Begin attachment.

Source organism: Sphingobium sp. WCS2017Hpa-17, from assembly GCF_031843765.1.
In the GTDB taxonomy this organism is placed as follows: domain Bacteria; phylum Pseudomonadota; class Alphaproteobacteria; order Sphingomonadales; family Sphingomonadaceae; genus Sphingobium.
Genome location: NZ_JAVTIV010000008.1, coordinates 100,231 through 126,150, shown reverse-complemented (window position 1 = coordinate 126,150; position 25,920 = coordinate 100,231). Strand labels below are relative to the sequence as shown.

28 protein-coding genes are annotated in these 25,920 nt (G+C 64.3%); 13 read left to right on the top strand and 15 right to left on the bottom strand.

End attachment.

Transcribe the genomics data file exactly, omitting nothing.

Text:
Source organism: Sphingobium sp. WCS2017Hpa-17, from assembly GCF_031843765.1.
In the GTDB taxonomy this organism is placed as follows: domain Bacteria; phylum Pseudomonadota; class Alphaproteobacteria; order Sphingomonadales; family Sphingomonadaceae; genus Sphingobium.
Genome location: NZ_JAVTIV010000008.1, coordinates 100,231 through 126,150, shown reverse-complemented (window position 1 = coordinate 126,150; position 25,920 = coordinate 100,231). Strand labels below are relative to the sequence as shown.

28 protein-coding genes are annotated in these 25,920 nt (G+C 64.3%); 13 read left to right on the top strand and 15 right to left on the bottom strand.